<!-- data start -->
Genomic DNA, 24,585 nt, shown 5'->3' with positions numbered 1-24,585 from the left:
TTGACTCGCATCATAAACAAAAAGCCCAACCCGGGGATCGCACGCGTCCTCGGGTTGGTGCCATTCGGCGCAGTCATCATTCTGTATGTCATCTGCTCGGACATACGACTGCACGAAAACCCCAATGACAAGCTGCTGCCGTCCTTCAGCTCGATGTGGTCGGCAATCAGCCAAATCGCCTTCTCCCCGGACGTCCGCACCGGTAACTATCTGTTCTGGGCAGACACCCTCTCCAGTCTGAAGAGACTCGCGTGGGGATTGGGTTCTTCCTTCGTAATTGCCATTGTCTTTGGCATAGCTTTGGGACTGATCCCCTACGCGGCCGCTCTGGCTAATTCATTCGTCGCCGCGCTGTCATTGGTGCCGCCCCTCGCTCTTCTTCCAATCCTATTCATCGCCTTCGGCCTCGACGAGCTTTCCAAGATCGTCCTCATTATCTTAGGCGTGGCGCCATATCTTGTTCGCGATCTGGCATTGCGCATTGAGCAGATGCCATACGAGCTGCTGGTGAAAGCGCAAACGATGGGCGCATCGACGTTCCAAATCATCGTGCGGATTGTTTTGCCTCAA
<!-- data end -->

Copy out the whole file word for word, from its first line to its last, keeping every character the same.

Genomic DNA, 24,585 nt, shown 5'->3' with positions numbered 1-24,585 from the left:
TTGACTCGCATCATAAACAAAAAGCCCAACCCGGGGATCGCACGCGTCCTCGGGTTGGTGCCATTCGGCGCAGTCATCATTCTGTATGTCATCTGCTCGGACATACGACTGCACGAAAACCCCAATGACAAGCTGCTGCCGTCCTTCAGCTCGATGTGGTCGGCAATCAGCCAAATCGCCTTCTCCCCGGACGTCCGCACCGGTAACTATCTGTTCTGGGCAGACACCCTCTCCAGTCTGAAGAGACTCGCGTGGGGATTGGGTTCTTCCTTCGTAATTGCCATTGTCTTTGGCATAGCTTTGGGACTGATCCCCTACGCGGCCGCTCTGGCTAATTCATTCGTCGCCGCGCTGTCATTGGTGCCGCCCCTCGCTCTTCTTCCAATCCTATTCATCGCCTTCGGCCTCGACGAGCTTTCCAAGATCGTCCTCATTATCTTAGGCGTGGCGCCATATCTTGTTCGCGATCTGGCATTGCGCATTGAGCAGATGCCATACGAGCTGCTGGTGAAAGCGCAAACGATGGGCGCATCGACGTTCCAAATCATCGTGCGGATTGTTTTGCCTCAA